The flight of steps up to our apartment was long and narrow. The top of the steps was a landing between 4 of our 5 small rooms.  To the left was the bathroom, a hard left took you to our kitchen.  Straight ahead was a furnace closet and bedroom and to the right was our living room.  This space did not seem that small to me at the time, but as I recall some of the maneuverings that took place to get from room to room, I realize now it was quite tiny.  Every morning my mother would carefully pour coffee into my father’s thermos and he would set off to work.  Nearly every afternoon, my mother would strategically place her ironing board near the outlet at the top of the steps.  There she would stand, for what seemed like hours at a time, ironing everything from handkerchiefs to bed sheets.  While she ironed, she would be watching her “stories”.  Often, she would also be on the phone discussing the daily storyline with her bestie that lived just a few blocks away.  Of course, there would always be a cup of coffee nearby.  The more coffee she drank, the more animated her conversation would become!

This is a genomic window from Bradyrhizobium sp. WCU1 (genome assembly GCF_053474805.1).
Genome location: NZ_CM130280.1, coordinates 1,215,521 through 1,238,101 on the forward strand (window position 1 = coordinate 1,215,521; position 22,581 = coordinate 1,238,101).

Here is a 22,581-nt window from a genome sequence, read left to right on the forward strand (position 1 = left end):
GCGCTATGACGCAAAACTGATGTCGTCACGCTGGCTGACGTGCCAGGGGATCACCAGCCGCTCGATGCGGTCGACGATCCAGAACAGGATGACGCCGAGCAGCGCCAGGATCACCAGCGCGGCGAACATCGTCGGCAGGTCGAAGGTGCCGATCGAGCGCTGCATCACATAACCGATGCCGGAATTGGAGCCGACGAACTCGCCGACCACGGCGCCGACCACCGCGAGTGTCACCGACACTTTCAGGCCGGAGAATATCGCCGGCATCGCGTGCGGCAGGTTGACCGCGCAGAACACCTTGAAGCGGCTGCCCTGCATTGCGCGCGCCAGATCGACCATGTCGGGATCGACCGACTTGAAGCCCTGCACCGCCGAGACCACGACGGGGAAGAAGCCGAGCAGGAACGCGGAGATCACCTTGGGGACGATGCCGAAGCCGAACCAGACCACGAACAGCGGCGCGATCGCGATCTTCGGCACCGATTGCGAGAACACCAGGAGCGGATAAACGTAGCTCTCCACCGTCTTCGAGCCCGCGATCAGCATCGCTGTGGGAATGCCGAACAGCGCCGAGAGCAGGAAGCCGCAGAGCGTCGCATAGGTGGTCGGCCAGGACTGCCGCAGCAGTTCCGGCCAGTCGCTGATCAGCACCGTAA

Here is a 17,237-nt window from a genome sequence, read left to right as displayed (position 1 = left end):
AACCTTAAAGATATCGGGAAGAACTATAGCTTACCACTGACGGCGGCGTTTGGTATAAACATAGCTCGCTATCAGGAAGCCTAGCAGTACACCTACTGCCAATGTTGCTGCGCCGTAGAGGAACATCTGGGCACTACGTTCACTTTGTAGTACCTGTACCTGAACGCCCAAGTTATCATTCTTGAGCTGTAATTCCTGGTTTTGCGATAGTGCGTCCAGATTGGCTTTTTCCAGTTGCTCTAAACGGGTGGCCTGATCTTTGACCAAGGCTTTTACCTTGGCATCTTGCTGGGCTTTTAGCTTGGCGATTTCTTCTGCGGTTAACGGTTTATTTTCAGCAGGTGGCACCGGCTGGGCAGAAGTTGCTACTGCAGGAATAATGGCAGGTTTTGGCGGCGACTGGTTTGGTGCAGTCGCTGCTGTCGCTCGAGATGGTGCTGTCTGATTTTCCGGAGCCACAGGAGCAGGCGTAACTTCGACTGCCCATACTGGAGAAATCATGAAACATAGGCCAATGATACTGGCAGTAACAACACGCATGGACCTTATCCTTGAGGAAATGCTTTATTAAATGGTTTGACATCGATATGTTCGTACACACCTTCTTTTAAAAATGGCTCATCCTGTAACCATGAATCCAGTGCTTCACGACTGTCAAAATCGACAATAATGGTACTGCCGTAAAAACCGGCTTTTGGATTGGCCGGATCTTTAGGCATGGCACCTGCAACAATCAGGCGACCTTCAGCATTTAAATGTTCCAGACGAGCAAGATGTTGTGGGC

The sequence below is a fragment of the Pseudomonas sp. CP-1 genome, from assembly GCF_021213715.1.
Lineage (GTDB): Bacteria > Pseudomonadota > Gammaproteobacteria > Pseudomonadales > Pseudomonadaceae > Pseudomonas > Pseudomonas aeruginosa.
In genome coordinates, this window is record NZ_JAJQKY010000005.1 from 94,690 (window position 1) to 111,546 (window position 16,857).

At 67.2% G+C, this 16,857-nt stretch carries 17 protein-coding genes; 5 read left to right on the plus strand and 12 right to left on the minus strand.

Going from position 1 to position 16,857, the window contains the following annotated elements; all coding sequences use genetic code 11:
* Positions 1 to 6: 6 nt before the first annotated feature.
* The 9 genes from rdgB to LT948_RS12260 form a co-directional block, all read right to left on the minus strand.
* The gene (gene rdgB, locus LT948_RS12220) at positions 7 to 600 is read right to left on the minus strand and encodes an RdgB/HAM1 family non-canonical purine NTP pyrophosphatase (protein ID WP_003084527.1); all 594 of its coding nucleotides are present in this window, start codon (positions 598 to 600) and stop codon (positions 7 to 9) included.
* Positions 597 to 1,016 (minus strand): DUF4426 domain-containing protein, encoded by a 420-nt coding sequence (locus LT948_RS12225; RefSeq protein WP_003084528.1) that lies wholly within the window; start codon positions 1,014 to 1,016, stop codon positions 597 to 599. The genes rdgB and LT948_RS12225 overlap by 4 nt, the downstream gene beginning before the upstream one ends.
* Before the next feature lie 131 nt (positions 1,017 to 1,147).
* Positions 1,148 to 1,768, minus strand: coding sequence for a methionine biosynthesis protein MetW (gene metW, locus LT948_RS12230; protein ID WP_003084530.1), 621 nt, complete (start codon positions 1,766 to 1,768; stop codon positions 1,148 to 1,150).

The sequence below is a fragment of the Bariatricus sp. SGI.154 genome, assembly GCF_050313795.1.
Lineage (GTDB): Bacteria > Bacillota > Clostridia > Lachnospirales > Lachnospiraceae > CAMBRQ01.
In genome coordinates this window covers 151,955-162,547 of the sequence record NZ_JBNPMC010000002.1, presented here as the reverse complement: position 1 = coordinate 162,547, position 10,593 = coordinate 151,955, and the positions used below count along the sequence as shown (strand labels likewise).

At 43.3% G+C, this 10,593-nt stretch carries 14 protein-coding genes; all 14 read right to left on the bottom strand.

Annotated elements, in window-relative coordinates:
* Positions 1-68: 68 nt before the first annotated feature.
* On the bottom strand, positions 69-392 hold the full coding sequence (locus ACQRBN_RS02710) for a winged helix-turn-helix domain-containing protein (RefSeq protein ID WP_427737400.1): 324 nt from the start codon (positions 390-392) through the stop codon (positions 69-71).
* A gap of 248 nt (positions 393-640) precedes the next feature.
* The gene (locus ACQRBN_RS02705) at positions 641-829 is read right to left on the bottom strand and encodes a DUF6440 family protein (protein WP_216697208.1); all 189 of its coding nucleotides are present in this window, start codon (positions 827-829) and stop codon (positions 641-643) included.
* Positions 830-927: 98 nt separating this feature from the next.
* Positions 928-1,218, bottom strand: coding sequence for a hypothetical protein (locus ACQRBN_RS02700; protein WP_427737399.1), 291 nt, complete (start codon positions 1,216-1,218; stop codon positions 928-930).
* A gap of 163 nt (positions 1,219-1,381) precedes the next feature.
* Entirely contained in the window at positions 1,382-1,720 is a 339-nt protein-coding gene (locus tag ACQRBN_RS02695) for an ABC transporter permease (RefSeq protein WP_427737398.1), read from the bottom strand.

Our family existed on a meager budget.  My mother is the most thrifty woman I know and was able to stretch our funds to accommodate our needs.  She was even able to ensure that the coffee in our home was always name-brand.  There was no room in the budget for poor quality java!  My mother was a very gracious hostess and always made sure there was plenty of coffee for the occasional guest that would stop by.  She never forgot to offer “Can I get you anything?”  The answer was always presumed to be “Coffee is fine.”  This reply eluded to two things: 1) that coffee would surely be available and 2) that the guest felt that requesting anything other than coffee would be extravagant on their part. This reply was so expected, in fact, that often my mother didn’t wait for a reply before fetching the cups.  On occasion, though, someone would unexpectedly declare, that “A cup of tea would be nice.”  My mother would get that deer-in-the-headlights look, then smile and say  “Sure!”  She would dash to the kitchen and rummage through the cupboards muttering: “I know I have a tea bag in here somewhere!”  It was important to her that she emerge successfully and she always did.  Then came the brief moment of embarrassment when she remembered that we did not have a water kettle or teapot.  So, out would come a copper-bottomed saucepan.  She would fill it with water, place it on the lit burner and within minutes her guest would have a steeping cup of tea!